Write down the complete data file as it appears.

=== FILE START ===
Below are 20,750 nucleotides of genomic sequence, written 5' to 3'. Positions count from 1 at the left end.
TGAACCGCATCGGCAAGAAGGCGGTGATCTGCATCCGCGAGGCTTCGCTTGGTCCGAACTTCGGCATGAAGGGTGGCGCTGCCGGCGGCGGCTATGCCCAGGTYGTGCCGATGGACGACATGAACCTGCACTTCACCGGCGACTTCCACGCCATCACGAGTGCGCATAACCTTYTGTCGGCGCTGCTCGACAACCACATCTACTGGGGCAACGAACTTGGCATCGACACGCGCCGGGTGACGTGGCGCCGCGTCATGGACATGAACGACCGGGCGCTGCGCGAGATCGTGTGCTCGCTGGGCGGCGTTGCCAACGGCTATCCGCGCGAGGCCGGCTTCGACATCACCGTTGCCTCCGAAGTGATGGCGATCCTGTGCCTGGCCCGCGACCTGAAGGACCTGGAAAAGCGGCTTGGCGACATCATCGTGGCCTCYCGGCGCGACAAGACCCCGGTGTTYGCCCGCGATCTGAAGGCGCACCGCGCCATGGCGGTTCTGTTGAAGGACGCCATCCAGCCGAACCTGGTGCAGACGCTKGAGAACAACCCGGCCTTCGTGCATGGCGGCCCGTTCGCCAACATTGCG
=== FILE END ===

Below are 20,750 nucleotides of genomic sequence, written 5' to 3'. Positions count from 1 at the left end.
TGAACCGCATCGGCAAGAAGGCGGTGATCTGCATCCGCGAGGCTTCGCTTGGTCCGAACTTCGGCATGAAGGGTGGCGCTGCCGGCGGCGGCTATGCCCAGGTYGTGCCGATGGACGACATGAACCTGCACTTCACCGGCGACTTCCACGCCATCACGAGTGCGCATAACCTTYTGTCGGCGCTGCTCGACAACCACATCTACTGGGGCAACGAACTTGGCATCGACACGCGCCGGGTGACGTGGCGCCGCGTCATGGACATGAACGACCGGGCGCTGCGCGAGATCGTGTGCTCGCTGGGCGGCGTTGCCAACGGCTATCCGCGCGAGGCCGGCTTCGACATCACCGTTGCCTCCGAAGTGATGGCGATCCTGTGCCTGGCCCGCGACCTGAAGGACCTGGAAAAGCGGCTTGGCGACATCATCGTGGCCTCYCGGCGCGACAAGACCCCGGTGTTYGCCCGCGATCTGAAGGCGCACCGCGCCATGGCGGTTCTGTTGAAGGACGCCATCCAGCCGAACCTGGTGCAGACGCTKGAGAACAACCCGGCCTTCGTGCATGGCGGCCCGTTCGCCAACATTGCG